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Boko Haram, Islamic State use sexual violence as a tactic of war, says a UN report

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By NewsGram Staff Writer

Amidst mounting cases of sexual violence in the war-ravaged conflict zones, UN Secretary-General Ban Ki-moon has come out with a report titled “Conflict-related sexual violence”, urging the United Nations Security Council to prevent and address sexual violence in armed conflicts, including promoting greater participation of women in peacebuilding efforts.

The report highlights the stiff challenges of  poor monitoring, limited support services, and lack of accountability that 19 countries during 2014 faced. It pushes the Security Council to integrate attention to sexual violence into its monitoring and field visits to conflict-affected countries, and to take preventive steps and measures to ensure accountability, including sanctions and referrals to the International Criminal Court.

“The history of war-zone rape has been a history of denial. It is time to bring these crimes, and those who commit them, into the spotlight of international scrutiny”, Zainab Hawa Bangura, a Special Representative of the United Nations said as she presented the report on Sexual Violence in Conflict.

Stressing that the time had come “to send a clear message that the world will not tolerate the use of sexual violence as a tactic of war and terror”, Bangura said that it was the first time that a report has articulated the link between sexual violence and the strategic objectives, ideology and finding of extremist groups, noting therefore that women’s empowerment and sexual violence prevention should be central to international response.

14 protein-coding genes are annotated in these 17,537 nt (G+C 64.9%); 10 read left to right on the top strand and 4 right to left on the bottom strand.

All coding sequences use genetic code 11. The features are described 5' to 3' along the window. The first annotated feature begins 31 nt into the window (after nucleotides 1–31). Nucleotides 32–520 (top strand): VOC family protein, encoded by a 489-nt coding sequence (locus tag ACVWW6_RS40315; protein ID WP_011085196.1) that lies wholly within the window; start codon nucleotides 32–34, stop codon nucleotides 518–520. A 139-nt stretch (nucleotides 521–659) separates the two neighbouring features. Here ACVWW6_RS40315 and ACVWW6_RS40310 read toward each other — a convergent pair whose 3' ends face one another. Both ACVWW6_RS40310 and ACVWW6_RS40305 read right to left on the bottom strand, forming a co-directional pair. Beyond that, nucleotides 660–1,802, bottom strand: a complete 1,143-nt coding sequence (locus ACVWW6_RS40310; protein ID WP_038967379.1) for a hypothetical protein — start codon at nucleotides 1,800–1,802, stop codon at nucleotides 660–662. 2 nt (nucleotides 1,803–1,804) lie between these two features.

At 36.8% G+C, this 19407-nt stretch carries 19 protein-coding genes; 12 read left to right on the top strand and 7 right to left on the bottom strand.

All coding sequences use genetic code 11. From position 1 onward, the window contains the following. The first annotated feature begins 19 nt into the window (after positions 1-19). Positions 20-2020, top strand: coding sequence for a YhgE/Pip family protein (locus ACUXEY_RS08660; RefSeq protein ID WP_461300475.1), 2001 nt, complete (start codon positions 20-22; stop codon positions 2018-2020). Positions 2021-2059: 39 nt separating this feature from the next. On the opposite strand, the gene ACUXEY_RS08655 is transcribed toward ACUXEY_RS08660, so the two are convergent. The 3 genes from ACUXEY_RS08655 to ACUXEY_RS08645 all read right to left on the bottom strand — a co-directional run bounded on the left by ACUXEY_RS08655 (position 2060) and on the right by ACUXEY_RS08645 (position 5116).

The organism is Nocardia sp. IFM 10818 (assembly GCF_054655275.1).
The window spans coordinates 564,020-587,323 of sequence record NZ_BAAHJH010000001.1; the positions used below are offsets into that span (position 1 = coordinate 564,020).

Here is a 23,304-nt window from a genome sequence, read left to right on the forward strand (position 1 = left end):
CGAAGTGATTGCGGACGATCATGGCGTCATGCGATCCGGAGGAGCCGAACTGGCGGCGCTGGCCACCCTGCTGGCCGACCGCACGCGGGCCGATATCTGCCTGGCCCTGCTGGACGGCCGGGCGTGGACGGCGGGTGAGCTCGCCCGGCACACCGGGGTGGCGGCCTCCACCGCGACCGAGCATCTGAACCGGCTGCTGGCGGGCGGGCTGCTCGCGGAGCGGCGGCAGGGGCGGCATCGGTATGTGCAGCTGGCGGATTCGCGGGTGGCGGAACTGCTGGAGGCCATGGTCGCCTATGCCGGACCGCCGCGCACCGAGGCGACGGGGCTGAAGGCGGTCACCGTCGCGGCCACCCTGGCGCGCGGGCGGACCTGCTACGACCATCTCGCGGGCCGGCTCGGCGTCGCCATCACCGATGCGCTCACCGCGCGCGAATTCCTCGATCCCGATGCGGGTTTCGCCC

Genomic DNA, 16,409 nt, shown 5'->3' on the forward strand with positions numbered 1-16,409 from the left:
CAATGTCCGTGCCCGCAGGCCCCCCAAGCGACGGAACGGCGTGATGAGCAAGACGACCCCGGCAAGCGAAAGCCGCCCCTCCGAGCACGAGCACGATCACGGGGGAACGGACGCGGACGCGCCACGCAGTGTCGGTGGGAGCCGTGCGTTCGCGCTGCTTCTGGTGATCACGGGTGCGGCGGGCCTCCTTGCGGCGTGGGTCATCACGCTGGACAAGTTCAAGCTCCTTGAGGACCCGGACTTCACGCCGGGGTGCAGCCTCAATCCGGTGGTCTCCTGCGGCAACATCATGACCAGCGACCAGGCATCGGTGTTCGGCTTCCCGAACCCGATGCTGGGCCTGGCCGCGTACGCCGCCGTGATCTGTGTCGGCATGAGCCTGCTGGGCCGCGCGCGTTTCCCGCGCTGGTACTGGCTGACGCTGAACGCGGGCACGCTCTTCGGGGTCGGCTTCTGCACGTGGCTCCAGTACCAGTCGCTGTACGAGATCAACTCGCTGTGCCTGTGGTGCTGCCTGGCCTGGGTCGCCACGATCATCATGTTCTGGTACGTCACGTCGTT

The report, with its focus on countering violent extremism, asserts that conflict-related sexual violence is a core element of the ideology and operation of extremist groups such as Boko Haram and Islamic State (also known as ISIS), and recommends a stronger focus on this threat.

The report  also underlines the importance of governments’ need to consult with women to counter violent extremism.

However, human rights advocacy group, Human Rights Watch (HRW), criticized the report and said it gives inadequate attention to sexual exploitation and abuse by peacekeepers. It also blamed the UN for not recording or officially acknowledging many cases, including the Sudanese army attacks in Tabit.

Nisha Varia, women’s rights advocacy director at Human Rights Watch said , “In conflicts around the world, armies and armed groups use sexual violence as a devastating tactic of war.”

“The UN Security Council should not dodge its responsibilities to survivors and should take strong action to support survivors and sanction those responsible for sexual violence,” she said.

According to HRW, the Sudanese government has blocked a credible investigation and victims’ access to services, against which the Security Council has taken no action in response.

Furthermore, the report does not list or make recommendations concerning African Union troops, who were found to be committing acts of sexual exploitation and abuse by the Human Rights Watch.

“Humanitarian assistance providers and governments should adopt stronger measures for protection, including in displacement and resettlement settings,” Human Rights Watch said.